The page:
Zogby says Arab-Americans are split somewhat equally into three religious groups -- Roman Catholic, Orthodox Christian, and Muslim. He says they are also of widely different economic backgrounds. Some are wealthy, while others are recent immigrants whose jobs are governed by trade unions. These differences have political overtones. Wealthier businessmen tend to prefer the Republican Party and its agenda of reducing taxes and government regulation of commerce. Factory workers tend to favor the Democratic Party and its agenda of job protection and higher wages.

But one issue common to virtually all Arab-Americans is U.S. policy in the Middle East. Arab-Americans often accuse the administration of President Bill Clinton and his predecessors of favoring Israel at the expense of its Arab neighbors and Palestinians. For instance, the Arab American Institute -- a Washington-based group that promotes Arab interests in America -- also says the U.S. should make sure that the military sanctions on Iraq do not victimize the Iraqi people.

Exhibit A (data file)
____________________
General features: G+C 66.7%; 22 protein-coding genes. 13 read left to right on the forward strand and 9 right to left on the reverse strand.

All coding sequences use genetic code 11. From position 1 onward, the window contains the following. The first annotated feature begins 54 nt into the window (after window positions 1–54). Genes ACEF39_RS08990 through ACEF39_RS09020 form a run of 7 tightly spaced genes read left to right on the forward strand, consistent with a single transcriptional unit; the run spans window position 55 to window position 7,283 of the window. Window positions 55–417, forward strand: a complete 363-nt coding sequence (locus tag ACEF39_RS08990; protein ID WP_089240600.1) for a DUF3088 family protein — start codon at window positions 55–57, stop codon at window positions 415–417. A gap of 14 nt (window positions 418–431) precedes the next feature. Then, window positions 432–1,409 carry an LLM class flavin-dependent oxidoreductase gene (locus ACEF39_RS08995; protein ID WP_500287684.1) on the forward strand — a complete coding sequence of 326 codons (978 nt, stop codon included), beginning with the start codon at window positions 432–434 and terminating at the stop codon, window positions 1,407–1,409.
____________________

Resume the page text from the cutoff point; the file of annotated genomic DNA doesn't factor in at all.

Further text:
Beyond the Middle East, Zogby says, America's Arab voters can still become an influential voting bloc if they are drawn to the polls by other unifying issues.

Zogby agrees that America's Muslims and Arab-Americans make up distinctly different groups, even though they overlap and their populations are scattered over many states. But they can still be enormously influential in states like New York, Michigan, and California. He says the battle for the presidency between George W. Bush and Al Gore in Florida is a perfect example of the potential for Arab and Muslim political power in America.

"There are sufficient concentrations [of Arab Americans and Muslims] in several key states where either or both can play [a] significant role, and this [recent] election underscores that."

In other words, Zogby said, if the vote in the state of Michigan were too close to decide, as it is now in Florida, it could be Muslim or Arab Americans -- or both -- who could decide the presidency of the United States.